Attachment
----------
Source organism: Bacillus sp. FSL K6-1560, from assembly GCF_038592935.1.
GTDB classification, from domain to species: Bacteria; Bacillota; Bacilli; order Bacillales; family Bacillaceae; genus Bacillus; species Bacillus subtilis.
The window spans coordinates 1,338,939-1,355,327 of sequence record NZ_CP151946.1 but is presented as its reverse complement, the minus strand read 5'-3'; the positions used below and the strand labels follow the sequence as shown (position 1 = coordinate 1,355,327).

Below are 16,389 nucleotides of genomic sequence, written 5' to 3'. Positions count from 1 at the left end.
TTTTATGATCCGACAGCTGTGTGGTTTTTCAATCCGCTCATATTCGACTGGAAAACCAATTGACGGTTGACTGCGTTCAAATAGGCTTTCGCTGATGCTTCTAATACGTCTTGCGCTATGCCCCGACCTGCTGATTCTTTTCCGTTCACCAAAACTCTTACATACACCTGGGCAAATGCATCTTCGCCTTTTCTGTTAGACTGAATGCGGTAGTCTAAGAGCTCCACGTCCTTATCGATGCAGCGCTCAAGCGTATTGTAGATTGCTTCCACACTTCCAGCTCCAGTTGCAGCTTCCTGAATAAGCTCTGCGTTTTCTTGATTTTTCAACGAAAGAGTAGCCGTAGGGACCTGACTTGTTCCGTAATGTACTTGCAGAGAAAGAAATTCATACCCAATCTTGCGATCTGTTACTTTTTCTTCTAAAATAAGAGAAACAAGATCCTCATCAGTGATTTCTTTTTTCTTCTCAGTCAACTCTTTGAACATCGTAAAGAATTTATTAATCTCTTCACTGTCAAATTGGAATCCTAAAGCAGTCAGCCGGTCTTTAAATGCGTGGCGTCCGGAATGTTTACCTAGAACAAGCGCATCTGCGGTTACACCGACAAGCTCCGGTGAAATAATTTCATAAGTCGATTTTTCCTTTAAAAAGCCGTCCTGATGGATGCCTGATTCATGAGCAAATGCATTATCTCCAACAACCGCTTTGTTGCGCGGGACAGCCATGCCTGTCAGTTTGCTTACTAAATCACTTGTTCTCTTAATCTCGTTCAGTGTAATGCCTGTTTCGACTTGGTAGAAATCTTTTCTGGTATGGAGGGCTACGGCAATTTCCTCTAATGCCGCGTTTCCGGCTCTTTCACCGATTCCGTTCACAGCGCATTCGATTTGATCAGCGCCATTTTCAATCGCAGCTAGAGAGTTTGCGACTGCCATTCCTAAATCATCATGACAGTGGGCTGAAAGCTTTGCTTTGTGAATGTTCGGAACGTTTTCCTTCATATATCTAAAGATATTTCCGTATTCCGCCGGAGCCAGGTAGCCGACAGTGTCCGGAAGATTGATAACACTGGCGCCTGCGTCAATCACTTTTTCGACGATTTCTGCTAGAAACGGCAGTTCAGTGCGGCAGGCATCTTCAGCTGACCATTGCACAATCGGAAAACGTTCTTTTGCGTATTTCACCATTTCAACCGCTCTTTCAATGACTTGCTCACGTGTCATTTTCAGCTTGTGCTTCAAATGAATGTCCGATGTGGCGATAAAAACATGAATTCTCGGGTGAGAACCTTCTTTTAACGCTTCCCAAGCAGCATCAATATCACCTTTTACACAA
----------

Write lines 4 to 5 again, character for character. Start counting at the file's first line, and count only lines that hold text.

Below are 16,389 nucleotides of genomic sequence, written 5' to 3'. Positions count from 1 at the left end.
TTTTATGATCCGACAGCTGTGTGGTTTTTCAATCCGCTCATATTCGACTGGAAAACCAATTGACGGTTGACTGCGTTCAAATAGGCTTTCGCTGATGCTTCTAATACGTCTTGCGCTATGCCCCGACCTGCTGATTCTTTTCCGTTCACCAAAACTCTTACATACACCTGGGCAAATGCATCTTCGCCTTTTCTGTTAGACTGAATGCGGTAGTCTAAGAGCTCCACGTCCTTATCGATGCAGCGCTCAAGCGTATTGTAGATTGCTTCCACACTTCCAGCTCCAGTTGCAGCTTCCTGAATAAGCTCTGCGTTTTCTTGATTTTTCAACGAAAGAGTAGCCGTAGGGACCTGACTTGTTCCGTAATGTACTTGCAGAGAAAGAAATTCATACCCAATCTTGCGATCTGTTACTTTTTCTTCTAAAATAAGAGAAACAAGATCCTCATCAGTGATTTCTTTTTTCTTCTCAGTCAACTCTTTGAACATCGTAAAGAATTTATTAATCTCTTCACTGTCAAATTGGAATCCTAAAGCAGTCAGCCGGTCTTTAAATGCGTGGCGTCCGGAATGTTTACCTAGAACAAGCGCATCTGCGGTTACACCGACAAGCTCCGGTGAAATAATTTCATAAGTCGATTTTTCCTTTAAAAAGCCGTCCTGATGGATGCCTGATTCATGAGCAAATGCATTATCTCCAACAACCGCTTTGTTGCGCGGGACAGCCATGCCTGTCAGTTTGCTTACTAAATCACTTGTTCTCTTAATCTCGTTCAGTGTAATGCCTGTTTCGACTTGGTAGAAATCTTTTCTGGTATGGAGGGCTACGGCAATTTCCTCTAATGCCGCGTTTCCGGCTCTTTCACCGATTCCGTTCACAGCGCATTCGATTTGATCAGCGCCATTTTCAATCGCAGCTAGAGAGTTTGCGACTGCCATTCCTAAATCATCATGACAGTGGGCTGAAAGCTTTGCTTTGTGAATGTTCGGAACGTTTTCCTTCATATATCTAAAGATATTTCCGTATTCCGCCGGAGCCAGGTAGCCGACAGTGTCCGGAAGATTGATAACACTGGCGCCTGCGTCAATCACTTTTTCGACGATTTCTGCTAGAAACGGCAGTTCAGTGCGGCAGGCATCTTCAGCTGACCATTGCACAATCGGAAAACGTTCTTTTGCGTATTTCACCATTTCAACCGCTCTTTCAATGACTTGCTCACGTGTCATTTTCAGCTTGTGCTTCAAATGAATGTCCGATGTGGCGATAAAAACATGAATTCTCGGGTGAGAACCTTCTTTTAACGCTTCCCAAGCAGCATCAATATCACCTTTTACACAA